U.S. Park Police did not clear Lafayette Park and the nearby area of protesters on June 1, 2020, so President Donald Trump could walk from the White House over to St. John’s Church, but learned of his interest in surveying the site hours after they already had begun planning to clear the area to put up new fencing, according to a new watchdog report.
The Interior Department’s inspector general did not determine whether law enforcement acted inappropriately against demonstrators last year and did not focus on individual incidents of police use of force, but found that poor communication between agencies and ineffective dispersal warnings “may have contributed to confusion during the operation and the use of tactics that appeared inconsistent” with initial plans.
Specifically, the report found that Bureau of Prisons officers on the scene used pepper spray against protestors and that Metropolitan Police officers used tear gas, despite orders from Park Police not to do so.
Additionally, Secret Service deployed against protestors before the first dispersal orders were given – and warnings asking demonstrators to disperse were not heard by protestors before police started aggressively clearing the park.
The office also concluded that the Park Police officers acted within their authority to begin clearing Lafayette Square and nearby before the city’s 7 p.m. curfew, a move that was widely criticized at the time as having contributed to the chaos and confusion at the scene.
Interior Department Inspector General Mark Greenblatt, nominated by Trump, called the events of June 1 a “a particularly tumultuous event in a tumultuous time” and said their review looked at why U.S. Park Police decided to clear Lafayette Square when and in the manner they did, and whether the president’s plans to come out of the White House influenced those decisions. The review ultimately found park police had been planning to clear the area for days to install anti-scale fencing and that the decisions on the ground were not changed because of the president or White House’s plans.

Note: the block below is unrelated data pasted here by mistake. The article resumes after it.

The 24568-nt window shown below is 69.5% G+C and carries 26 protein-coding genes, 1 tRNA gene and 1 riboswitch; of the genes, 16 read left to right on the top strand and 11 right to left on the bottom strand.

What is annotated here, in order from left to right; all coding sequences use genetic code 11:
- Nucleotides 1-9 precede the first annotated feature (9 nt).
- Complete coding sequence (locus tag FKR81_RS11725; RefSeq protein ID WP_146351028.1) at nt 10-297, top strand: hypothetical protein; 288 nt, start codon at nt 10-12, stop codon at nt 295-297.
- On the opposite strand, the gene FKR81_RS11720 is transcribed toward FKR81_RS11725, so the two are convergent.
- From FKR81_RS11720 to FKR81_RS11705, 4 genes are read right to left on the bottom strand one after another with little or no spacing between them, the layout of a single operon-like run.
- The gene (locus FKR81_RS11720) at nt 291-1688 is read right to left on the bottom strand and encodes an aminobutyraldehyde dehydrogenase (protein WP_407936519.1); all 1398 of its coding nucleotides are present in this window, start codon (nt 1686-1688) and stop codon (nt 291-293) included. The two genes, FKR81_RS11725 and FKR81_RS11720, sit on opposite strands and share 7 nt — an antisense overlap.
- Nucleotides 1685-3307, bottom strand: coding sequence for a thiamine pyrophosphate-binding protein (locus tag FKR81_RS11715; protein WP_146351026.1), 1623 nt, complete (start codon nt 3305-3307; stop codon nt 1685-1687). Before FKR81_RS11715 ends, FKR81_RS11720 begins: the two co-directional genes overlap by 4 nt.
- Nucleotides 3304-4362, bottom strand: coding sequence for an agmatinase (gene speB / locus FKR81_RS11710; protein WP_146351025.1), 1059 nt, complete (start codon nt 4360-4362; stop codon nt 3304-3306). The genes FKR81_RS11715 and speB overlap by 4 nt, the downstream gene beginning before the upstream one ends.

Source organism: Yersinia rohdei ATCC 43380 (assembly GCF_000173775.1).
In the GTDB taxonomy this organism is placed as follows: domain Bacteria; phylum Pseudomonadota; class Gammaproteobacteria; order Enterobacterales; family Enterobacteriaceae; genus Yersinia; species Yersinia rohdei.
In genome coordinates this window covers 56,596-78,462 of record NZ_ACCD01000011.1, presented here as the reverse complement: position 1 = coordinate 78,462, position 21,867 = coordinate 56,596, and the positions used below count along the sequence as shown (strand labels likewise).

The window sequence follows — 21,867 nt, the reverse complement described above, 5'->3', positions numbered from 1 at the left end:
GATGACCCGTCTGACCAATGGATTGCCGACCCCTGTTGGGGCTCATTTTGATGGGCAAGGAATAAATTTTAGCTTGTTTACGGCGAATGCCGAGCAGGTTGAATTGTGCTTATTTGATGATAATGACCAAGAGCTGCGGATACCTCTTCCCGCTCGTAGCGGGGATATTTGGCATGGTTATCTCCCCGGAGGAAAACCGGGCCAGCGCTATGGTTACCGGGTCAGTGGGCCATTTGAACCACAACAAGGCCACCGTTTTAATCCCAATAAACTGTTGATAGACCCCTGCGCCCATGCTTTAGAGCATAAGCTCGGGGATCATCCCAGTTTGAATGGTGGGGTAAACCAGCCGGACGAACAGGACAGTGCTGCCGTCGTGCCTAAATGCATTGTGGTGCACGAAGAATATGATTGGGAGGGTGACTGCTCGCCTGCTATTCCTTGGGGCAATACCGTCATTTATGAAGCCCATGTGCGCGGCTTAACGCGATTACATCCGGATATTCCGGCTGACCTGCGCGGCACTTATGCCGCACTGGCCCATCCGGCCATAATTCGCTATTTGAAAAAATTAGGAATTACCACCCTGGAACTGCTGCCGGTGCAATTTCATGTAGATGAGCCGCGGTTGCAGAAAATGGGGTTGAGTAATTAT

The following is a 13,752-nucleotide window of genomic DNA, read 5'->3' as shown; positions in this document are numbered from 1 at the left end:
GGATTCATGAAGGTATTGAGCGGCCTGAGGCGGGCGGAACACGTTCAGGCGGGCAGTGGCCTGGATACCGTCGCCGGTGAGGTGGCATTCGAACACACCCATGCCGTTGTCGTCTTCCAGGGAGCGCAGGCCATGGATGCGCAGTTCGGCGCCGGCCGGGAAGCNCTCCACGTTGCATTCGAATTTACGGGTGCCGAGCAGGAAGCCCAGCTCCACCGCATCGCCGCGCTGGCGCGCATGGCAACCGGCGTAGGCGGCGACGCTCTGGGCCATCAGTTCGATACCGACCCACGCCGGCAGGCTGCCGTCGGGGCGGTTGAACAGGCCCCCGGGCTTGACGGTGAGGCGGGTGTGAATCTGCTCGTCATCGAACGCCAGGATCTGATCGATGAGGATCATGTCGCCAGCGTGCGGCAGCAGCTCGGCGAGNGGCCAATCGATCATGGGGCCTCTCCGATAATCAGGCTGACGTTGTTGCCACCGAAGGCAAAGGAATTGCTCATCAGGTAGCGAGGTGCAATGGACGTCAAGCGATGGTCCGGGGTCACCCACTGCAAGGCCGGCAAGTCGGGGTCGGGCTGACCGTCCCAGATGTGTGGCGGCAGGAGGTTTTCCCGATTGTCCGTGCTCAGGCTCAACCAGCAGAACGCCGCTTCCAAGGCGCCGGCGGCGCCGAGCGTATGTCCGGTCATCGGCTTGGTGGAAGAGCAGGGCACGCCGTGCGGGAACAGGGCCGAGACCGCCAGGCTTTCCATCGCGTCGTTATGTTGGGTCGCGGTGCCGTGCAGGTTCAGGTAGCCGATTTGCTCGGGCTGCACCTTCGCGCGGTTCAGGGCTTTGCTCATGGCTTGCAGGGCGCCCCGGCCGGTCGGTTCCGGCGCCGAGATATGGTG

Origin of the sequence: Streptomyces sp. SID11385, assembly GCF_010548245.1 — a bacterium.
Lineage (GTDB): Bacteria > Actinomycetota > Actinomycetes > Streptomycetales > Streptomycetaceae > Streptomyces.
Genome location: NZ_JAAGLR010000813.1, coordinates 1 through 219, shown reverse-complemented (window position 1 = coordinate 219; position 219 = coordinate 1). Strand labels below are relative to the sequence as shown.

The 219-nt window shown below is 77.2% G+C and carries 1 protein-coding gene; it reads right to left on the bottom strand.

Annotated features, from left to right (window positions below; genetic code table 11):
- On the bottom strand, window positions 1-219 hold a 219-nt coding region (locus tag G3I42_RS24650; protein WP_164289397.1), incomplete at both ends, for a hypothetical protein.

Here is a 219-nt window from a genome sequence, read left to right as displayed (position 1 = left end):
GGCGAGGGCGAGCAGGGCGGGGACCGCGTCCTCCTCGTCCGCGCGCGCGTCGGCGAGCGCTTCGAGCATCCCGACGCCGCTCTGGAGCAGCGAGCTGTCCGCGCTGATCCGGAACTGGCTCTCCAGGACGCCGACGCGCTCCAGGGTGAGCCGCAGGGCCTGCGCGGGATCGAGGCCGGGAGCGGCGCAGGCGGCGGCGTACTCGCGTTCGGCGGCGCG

“We did not find evidence that a potential presidential visit to the park or the St John’s Church influenced the park police’s decision making, or their deployment, you know, in their operation to clear out the park. So that’s the big, the big finding of our report is, is the is the clear evidence of why they decided to do so and when they made the decision, and on the flip side, the lack of evidence related to the President’s potential visit influencing that decision,” he said on ABC News Live.
Police did not clear Lafayette Park area so former Pres. Trump could hold “Bible” photo op, according to new watchdog report. “This was obviously a particularly a tumultuous event in a tumultuous time,” Interior Dept. Inspector General Greenblatt says. https://t.co/E9YPpDV2U5pic.twitter.com/lydxZqdxyC
— ABC News Live (@ABCNewsLive) June 9, 2021
Trump, accompanied by top officials and with great fanfare, walked over to the church, damaged by fire the night before, minutes after protesters were cleared and following a Rose Garden speech promising to crack down on violent protests, ending his remarks by saying, “… and now I am going to pay my respects to a very, very special place.”
Citing interviews, radio dispatches, videos and other records from Park Police, the 38-page report echoes claims from senior Trump administration officials last year that the park wasn’t cleared for Trump’s controversial photo op.